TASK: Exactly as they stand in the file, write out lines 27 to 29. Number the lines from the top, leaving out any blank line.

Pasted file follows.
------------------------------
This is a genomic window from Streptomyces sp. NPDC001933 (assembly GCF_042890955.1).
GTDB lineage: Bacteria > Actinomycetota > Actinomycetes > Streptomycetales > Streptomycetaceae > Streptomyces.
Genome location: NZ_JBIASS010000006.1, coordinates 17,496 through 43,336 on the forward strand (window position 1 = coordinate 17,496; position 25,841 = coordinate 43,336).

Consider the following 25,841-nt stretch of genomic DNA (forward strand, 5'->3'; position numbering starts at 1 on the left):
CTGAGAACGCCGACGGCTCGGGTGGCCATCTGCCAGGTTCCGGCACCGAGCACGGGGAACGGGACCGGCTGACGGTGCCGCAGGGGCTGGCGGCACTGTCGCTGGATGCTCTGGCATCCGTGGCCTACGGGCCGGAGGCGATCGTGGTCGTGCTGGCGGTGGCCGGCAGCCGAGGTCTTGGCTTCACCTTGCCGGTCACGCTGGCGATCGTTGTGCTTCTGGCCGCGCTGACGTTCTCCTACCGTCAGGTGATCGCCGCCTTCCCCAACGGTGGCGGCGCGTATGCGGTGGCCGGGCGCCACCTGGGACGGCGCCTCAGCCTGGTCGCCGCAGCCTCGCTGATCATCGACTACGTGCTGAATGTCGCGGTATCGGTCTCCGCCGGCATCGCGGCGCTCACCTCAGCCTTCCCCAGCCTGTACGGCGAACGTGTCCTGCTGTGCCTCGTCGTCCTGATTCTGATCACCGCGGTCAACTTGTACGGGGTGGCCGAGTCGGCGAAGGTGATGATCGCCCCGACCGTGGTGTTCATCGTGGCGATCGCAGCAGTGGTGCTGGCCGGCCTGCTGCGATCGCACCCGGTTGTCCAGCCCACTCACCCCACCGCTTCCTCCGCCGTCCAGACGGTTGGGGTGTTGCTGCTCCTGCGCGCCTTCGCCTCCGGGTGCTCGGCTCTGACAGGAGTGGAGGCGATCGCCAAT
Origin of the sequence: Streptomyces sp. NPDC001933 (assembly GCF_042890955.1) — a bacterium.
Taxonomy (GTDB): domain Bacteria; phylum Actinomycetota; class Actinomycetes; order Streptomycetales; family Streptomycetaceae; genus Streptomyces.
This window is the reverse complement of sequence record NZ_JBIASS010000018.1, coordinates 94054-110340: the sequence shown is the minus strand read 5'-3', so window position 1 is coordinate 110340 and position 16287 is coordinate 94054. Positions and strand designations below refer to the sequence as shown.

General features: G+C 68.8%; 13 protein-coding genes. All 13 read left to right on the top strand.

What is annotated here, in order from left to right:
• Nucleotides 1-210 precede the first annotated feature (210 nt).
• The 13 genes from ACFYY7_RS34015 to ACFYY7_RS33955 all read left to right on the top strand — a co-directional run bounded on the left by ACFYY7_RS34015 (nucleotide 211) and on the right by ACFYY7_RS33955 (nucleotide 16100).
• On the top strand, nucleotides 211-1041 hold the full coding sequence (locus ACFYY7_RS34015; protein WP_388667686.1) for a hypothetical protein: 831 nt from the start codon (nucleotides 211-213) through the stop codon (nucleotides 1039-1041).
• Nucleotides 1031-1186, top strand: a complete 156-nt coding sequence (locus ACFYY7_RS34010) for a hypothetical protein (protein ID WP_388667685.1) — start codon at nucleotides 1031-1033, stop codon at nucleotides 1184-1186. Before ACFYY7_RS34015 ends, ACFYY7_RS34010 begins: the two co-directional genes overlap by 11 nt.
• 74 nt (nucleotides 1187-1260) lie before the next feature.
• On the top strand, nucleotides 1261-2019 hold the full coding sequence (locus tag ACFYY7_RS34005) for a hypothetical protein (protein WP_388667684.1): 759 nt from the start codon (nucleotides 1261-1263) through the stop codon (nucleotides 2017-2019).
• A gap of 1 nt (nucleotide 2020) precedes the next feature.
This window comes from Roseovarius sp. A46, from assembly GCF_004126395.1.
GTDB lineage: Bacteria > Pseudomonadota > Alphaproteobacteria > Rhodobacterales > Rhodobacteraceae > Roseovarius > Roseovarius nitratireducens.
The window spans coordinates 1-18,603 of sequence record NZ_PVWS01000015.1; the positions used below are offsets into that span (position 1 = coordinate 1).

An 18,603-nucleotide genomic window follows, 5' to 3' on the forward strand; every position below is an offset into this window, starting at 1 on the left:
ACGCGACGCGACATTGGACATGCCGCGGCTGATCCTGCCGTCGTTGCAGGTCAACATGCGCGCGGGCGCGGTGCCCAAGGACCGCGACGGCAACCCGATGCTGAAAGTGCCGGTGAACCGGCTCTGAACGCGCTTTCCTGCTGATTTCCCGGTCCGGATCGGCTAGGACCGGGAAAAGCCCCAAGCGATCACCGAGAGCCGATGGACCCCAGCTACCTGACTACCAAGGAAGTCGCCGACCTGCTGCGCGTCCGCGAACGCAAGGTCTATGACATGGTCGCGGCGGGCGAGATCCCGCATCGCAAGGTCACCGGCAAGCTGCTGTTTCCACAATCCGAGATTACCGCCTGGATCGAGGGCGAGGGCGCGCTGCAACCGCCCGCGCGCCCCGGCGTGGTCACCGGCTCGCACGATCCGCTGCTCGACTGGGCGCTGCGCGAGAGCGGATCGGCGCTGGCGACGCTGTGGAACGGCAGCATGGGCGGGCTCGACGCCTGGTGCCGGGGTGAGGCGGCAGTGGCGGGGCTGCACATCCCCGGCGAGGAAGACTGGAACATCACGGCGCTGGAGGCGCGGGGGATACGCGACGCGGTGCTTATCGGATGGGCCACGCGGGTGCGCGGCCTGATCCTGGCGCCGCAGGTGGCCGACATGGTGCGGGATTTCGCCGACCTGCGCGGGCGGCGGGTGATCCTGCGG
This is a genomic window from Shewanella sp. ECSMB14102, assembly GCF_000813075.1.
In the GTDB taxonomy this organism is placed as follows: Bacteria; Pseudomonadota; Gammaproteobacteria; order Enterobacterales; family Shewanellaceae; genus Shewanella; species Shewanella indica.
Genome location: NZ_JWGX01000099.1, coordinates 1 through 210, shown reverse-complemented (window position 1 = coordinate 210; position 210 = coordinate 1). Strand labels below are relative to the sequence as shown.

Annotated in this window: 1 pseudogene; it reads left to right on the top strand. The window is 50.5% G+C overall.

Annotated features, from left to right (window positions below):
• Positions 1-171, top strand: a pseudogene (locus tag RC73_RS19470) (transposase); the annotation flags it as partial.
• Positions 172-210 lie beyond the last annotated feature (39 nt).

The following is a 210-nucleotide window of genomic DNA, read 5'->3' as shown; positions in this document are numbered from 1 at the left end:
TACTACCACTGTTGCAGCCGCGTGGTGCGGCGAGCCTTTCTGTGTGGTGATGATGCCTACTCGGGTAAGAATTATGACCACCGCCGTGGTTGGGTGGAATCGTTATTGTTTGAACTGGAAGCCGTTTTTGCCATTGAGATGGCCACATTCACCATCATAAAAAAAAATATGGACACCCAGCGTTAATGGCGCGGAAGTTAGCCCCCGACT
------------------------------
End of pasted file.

Annotated features, from left to right (window positions below):
• Positions 1-171, top strand: a pseudogene (locus tag RC73_RS19470) (transposase); the annotation flags it as partial.
• Positions 172-210 lie beyond the last annotated feature (39 nt).